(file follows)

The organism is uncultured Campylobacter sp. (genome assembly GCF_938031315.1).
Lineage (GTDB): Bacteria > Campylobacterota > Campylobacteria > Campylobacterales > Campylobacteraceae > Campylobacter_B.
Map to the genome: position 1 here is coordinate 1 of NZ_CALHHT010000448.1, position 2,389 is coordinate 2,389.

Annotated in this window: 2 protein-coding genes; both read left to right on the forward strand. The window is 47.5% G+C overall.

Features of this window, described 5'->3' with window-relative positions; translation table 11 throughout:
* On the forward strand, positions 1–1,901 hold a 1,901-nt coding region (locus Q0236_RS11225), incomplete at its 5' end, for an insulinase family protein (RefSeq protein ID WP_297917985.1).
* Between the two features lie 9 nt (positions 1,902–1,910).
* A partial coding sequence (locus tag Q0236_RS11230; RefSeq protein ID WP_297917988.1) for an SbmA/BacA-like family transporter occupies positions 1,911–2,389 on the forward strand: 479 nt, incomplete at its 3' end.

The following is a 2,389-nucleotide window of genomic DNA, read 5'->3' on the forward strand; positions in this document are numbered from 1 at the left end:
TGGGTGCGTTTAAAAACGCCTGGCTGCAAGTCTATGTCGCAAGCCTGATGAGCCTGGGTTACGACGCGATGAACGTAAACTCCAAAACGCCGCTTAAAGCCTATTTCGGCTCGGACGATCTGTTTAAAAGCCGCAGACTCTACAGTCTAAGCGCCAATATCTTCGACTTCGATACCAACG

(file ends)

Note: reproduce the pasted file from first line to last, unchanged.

The organism is uncultured Campylobacter sp. (genome assembly GCF_938031315.1).
Lineage (GTDB): Bacteria > Campylobacterota > Campylobacteria > Campylobacterales > Campylobacteraceae > Campylobacter_B.
Map to the genome: position 1 here is coordinate 1 of NZ_CALHHT010000448.1, position 2,389 is coordinate 2,389.

Annotated in this window: 2 protein-coding genes; both read left to right on the forward strand. The window is 47.5% G+C overall.

Features of this window, described 5'->3' with window-relative positions; translation table 11 throughout:
* On the forward strand, positions 1–1,901 hold a 1,901-nt coding region (locus Q0236_RS11225), incomplete at its 5' end, for an insulinase family protein (RefSeq protein ID WP_297917985.1).
* Between the two features lie 9 nt (positions 1,902–1,910).
* A partial coding sequence (locus tag Q0236_RS11230; RefSeq protein ID WP_297917988.1) for an SbmA/BacA-like family transporter occupies positions 1,911–2,389 on the forward strand: 479 nt, incomplete at its 3' end.

The following is a 2,389-nucleotide window of genomic DNA, read 5'->3' on the forward strand; positions in this document are numbered from 1 at the left end:
TGGGTGCGTTTAAAAACGCCTGGCTGCAAGTCTATGTCGCAAGCCTGATGAGCCTGGGTTACGACGCGATGAACGTAAACTCCAAAACGCCGCTTAAAGCCTATTTCGGCTCGGACGATCTGTTTAAAAGCCGCAGACTCTACAGTCTAAGCGCCAATATCTTCGACTTCGATACCAACG